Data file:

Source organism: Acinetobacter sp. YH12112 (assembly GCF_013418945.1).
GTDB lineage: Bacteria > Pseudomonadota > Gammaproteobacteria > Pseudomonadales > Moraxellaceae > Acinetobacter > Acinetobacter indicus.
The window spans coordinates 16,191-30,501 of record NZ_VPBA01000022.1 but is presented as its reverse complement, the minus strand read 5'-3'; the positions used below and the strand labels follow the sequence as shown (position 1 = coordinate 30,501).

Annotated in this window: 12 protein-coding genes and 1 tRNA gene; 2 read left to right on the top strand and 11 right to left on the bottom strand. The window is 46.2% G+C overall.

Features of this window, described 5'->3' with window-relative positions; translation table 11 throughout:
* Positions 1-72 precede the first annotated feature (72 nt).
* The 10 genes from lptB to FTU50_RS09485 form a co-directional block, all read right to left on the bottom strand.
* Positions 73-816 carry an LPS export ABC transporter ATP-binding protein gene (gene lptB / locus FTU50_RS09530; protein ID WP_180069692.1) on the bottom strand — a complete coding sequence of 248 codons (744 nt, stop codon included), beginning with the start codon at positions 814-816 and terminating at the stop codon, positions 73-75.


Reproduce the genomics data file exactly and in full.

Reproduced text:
Source organism: Acinetobacter sp. YH12112 (assembly GCF_013418945.1).
GTDB lineage: Bacteria > Pseudomonadota > Gammaproteobacteria > Pseudomonadales > Moraxellaceae > Acinetobacter > Acinetobacter indicus.
The window spans coordinates 16,191-30,501 of record NZ_VPBA01000022.1 but is presented as its reverse complement, the minus strand read 5'-3'; the positions used below and the strand labels follow the sequence as shown (position 1 = coordinate 30,501).

Annotated in this window: 12 protein-coding genes and 1 tRNA gene; 2 read left to right on the top strand and 11 right to left on the bottom strand. The window is 46.2% G+C overall.

Features of this window, described 5'->3' with window-relative positions; translation table 11 throughout:
* Positions 1-72 precede the first annotated feature (72 nt).
* The 10 genes from lptB to FTU50_RS09485 form a co-directional block, all read right to left on the bottom strand.
* Positions 73-816 carry an LPS export ABC transporter ATP-binding protein gene (gene lptB / locus FTU50_RS09530; protein ID WP_180069692.1) on the bottom strand — a complete coding sequence of 248 codons (744 nt, stop codon included), beginning with the start codon at positions 814-816 and terminating at the stop codon, positions 73-75.